I also grew up in a household where there was never a discussion of you can’t do this because you’re a girl. My parents were very much, “You can do whatever you want, that’s awesome.” It never made me question the path that I wanted to take. I also had really encouraging people around me, like my first publisher Marie. When she signed me at 18, she was like, “Alright we’re going to sign you as a songwriter but I want you to focus on getting your production up there.” When I started the production thing, I was mainly a songwriter and could do a couple lousy demos but I wasn’t a producer. You have to find the right people but you also have to be proactive. You can’t just wait around and write one great song, thinking you’ll get a publishing deal. You have to keep writing songs, so that when you’re given opportunities, you’re ready. You might get into a great session and you’re totally unprepared and you might not get asked back to work with those people. I think the whole year thing was intense but it was awesome because it worked out. Even if it hadn’t worked out I would still think it was really neat — it was really realistic.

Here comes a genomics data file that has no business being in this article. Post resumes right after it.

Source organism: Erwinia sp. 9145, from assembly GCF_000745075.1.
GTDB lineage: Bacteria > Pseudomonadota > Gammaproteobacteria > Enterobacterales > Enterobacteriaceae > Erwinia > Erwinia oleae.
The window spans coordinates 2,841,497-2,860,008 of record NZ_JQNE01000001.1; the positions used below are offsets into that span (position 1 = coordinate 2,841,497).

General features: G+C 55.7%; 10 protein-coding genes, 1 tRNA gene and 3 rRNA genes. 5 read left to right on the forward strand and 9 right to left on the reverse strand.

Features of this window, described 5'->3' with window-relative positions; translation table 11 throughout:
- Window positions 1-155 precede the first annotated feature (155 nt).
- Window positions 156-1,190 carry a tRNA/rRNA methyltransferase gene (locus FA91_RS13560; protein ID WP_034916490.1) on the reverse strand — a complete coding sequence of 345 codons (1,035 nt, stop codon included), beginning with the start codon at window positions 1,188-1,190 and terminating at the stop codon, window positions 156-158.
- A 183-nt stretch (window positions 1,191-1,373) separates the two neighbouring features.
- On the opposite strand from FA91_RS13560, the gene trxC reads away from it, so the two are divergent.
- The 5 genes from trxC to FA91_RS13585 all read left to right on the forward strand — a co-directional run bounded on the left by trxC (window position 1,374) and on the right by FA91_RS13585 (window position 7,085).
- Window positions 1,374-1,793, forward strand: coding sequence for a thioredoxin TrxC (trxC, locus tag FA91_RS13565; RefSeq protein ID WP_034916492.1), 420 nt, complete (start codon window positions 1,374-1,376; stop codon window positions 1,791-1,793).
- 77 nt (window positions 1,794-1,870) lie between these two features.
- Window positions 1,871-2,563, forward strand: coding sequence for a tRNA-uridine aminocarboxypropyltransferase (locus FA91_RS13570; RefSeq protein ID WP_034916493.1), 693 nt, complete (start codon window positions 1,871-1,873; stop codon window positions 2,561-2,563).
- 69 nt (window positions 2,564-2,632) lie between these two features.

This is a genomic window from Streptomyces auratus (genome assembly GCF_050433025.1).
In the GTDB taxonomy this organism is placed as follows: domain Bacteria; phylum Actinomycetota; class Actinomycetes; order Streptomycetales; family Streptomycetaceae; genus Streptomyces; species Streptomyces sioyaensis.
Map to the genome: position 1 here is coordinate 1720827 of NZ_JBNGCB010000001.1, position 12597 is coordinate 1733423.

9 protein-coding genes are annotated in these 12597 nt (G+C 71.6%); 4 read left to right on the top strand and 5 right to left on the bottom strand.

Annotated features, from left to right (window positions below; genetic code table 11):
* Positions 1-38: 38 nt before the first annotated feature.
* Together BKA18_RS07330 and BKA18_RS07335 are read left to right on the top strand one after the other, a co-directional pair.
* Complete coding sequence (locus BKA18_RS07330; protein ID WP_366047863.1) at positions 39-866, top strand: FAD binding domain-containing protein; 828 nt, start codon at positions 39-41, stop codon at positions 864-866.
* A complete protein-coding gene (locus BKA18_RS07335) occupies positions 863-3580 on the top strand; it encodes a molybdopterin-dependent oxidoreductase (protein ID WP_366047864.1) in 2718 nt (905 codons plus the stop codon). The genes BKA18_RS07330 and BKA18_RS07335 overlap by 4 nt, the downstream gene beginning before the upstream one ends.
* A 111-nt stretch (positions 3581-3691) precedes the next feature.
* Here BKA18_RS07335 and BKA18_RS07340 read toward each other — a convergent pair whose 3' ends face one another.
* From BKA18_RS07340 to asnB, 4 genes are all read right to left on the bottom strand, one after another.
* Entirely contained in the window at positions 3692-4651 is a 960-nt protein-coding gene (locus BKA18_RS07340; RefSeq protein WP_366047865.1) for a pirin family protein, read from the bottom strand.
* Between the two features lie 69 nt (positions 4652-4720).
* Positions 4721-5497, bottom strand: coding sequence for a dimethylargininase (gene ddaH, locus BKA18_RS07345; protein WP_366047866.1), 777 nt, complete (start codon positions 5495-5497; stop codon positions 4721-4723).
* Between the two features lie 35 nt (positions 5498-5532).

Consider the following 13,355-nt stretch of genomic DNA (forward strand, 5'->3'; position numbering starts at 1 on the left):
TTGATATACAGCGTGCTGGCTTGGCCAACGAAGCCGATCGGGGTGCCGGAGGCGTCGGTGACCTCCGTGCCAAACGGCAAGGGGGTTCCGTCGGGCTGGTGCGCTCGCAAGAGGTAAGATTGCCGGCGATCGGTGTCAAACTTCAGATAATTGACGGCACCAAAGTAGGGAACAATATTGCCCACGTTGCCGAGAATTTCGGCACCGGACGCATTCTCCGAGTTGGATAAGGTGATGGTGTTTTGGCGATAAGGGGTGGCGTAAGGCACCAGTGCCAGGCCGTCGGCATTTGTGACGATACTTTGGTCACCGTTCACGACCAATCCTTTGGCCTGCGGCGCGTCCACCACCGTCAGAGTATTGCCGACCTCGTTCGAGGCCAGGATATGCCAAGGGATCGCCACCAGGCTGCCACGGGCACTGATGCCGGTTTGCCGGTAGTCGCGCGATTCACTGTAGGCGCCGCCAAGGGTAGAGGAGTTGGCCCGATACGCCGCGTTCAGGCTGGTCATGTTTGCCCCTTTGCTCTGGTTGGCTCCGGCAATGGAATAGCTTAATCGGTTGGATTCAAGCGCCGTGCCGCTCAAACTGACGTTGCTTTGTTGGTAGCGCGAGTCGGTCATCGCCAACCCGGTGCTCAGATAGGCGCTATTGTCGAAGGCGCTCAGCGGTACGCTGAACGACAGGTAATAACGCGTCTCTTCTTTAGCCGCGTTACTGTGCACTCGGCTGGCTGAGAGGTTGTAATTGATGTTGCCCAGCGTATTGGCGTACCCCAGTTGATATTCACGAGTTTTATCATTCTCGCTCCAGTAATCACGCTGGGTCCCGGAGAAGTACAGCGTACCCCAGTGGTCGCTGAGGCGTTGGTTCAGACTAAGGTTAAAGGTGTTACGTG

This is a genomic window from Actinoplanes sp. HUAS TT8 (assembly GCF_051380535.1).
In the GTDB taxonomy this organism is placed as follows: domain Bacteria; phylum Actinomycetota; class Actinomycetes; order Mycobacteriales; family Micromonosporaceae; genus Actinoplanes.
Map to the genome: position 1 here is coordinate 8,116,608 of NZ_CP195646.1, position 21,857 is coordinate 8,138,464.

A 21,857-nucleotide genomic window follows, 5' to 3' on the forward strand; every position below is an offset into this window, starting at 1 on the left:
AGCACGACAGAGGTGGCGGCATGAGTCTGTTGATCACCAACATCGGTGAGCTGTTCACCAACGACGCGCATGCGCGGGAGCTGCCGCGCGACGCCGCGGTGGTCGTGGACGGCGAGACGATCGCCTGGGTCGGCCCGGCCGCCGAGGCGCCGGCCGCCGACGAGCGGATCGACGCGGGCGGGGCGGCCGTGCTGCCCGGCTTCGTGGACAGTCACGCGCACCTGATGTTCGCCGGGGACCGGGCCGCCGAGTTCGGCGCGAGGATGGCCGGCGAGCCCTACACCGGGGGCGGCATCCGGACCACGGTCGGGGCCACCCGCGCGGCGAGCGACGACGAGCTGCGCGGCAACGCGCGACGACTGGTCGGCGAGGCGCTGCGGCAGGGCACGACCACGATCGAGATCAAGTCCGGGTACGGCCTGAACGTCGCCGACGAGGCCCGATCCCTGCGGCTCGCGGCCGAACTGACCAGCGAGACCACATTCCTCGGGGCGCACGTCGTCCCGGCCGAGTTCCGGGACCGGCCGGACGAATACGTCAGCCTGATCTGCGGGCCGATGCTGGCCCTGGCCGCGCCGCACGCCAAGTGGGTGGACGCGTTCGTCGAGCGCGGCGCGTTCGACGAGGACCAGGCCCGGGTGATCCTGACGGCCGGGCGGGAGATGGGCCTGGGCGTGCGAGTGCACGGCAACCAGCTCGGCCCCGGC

You’ve done so much and you’re still so young. What are your goals for this year and the long term future?

I obviously want to keep working with artists that I admire but I also want to, in any small way that I can, inspire and encourage a younger generation of girls to see this as a viable career option. It’s so fun and totally not just a guy’s job. Long term, I’d love to be nominated for Producer Of The Year at the Grammys. I really want to do projects that I find inspiring and projects that are going to be therapeutic for the artist and the listener. I started songwriting because I just started venting as a teenager and I never thought anyone would hear it. I just want it to stay as like this creative theory and escapism. The world needs music right now and a way to vent or a way to celebrate.

Meet Alex Hope, the pioneering producer making relatable pop magic